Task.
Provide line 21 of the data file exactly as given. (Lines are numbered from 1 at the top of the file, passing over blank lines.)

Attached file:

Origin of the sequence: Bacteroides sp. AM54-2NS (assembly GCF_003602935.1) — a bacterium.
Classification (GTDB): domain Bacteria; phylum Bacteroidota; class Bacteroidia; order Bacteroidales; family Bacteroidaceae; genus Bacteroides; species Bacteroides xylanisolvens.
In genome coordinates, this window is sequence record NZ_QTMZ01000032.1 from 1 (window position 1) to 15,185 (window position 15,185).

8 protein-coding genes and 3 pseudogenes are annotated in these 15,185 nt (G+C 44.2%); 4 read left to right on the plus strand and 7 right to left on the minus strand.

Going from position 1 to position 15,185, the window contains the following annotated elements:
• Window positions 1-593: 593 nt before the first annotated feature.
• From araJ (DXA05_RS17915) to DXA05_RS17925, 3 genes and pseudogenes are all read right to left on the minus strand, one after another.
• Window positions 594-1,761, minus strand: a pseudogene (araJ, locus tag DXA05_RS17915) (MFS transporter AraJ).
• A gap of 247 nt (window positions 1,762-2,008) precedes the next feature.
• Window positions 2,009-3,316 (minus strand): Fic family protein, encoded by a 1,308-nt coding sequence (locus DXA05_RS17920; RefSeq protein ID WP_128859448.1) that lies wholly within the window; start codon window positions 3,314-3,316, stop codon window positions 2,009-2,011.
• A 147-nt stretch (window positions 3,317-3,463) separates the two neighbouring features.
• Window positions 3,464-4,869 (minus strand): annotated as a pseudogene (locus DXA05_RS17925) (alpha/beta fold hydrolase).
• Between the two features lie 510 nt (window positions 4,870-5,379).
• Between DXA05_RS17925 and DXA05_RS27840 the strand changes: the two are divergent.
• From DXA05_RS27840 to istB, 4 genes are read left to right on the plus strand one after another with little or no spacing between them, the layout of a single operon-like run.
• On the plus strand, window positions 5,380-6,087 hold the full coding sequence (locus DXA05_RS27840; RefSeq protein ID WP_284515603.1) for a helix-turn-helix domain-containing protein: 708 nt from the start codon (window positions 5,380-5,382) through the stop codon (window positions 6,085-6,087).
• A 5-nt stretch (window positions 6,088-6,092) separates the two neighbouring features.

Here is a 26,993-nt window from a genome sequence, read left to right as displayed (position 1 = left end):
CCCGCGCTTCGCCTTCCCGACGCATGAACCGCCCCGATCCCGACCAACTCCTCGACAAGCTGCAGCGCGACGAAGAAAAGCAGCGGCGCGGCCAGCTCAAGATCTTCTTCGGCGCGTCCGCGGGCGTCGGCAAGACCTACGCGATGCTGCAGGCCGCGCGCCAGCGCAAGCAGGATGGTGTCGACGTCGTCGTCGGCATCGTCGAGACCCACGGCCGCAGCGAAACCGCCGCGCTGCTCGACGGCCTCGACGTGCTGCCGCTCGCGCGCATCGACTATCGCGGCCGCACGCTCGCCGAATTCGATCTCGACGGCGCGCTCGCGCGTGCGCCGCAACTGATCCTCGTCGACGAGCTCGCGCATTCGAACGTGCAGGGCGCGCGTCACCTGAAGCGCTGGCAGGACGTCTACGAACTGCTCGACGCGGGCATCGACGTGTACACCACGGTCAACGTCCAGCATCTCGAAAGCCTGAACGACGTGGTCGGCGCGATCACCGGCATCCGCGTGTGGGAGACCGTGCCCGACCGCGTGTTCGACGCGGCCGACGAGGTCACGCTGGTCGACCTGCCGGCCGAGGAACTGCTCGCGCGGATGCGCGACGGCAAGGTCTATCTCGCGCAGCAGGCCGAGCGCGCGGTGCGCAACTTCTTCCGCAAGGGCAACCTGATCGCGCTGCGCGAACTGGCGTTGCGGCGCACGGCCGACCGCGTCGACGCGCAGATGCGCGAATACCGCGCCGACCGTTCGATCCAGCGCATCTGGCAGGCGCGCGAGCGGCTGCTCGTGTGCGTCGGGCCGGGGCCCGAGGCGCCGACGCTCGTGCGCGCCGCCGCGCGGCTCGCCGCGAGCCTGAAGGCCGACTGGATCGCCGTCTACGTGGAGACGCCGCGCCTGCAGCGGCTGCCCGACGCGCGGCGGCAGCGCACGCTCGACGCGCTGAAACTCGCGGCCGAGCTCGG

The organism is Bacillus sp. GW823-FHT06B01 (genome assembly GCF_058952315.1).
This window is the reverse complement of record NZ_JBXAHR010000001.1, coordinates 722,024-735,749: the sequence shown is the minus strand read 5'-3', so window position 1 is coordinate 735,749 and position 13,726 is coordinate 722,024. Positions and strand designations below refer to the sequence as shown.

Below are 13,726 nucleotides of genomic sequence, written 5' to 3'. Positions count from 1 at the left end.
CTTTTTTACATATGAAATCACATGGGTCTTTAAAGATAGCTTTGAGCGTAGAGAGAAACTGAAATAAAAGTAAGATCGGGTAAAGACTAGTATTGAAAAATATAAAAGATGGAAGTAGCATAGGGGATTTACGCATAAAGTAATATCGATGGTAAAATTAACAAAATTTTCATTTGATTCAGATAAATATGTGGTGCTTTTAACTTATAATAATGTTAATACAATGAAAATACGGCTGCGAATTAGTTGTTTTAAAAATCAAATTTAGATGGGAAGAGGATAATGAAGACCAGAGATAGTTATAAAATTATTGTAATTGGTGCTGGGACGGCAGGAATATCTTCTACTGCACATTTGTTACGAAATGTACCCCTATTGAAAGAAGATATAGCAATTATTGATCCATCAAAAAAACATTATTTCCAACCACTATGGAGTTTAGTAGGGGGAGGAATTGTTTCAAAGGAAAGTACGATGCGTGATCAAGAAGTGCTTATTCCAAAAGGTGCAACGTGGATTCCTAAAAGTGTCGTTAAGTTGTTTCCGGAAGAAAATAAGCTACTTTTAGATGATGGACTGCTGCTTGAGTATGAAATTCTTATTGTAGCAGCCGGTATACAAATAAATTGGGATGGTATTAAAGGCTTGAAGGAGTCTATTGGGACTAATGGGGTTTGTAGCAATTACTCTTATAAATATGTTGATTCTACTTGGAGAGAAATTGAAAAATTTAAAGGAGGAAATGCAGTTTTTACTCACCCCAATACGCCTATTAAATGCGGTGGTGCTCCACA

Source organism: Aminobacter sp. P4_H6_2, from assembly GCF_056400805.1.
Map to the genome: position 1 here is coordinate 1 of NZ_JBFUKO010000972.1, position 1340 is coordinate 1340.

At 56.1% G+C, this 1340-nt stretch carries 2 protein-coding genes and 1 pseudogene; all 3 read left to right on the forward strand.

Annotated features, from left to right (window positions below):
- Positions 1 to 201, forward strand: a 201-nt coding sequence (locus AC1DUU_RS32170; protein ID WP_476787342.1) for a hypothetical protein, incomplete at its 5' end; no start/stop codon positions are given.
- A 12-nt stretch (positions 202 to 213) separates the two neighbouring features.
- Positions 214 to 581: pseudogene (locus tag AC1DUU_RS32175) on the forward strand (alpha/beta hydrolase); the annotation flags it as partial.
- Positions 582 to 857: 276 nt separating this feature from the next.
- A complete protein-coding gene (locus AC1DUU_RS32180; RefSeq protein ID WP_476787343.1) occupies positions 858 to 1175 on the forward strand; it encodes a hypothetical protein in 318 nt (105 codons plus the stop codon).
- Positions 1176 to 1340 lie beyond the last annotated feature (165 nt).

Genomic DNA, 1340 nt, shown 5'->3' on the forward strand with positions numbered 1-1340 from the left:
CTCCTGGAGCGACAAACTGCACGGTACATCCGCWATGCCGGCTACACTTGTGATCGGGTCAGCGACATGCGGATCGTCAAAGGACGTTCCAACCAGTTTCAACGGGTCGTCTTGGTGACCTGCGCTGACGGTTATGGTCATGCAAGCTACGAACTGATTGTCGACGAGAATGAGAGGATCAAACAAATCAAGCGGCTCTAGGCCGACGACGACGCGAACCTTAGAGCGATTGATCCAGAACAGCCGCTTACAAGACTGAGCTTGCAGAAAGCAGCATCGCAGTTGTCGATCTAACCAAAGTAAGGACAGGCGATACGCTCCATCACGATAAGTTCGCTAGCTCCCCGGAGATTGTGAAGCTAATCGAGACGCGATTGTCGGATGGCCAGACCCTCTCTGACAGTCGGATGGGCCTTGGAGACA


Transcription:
This window is the reverse complement of record NZ_JBXAHR010000001.1, coordinates 722,024-735,749: the sequence shown is the minus strand read 5'-3', so window position 1 is coordinate 735,749 and position 13,726 is coordinate 722,024. Positions and strand designations below refer to the sequence as shown.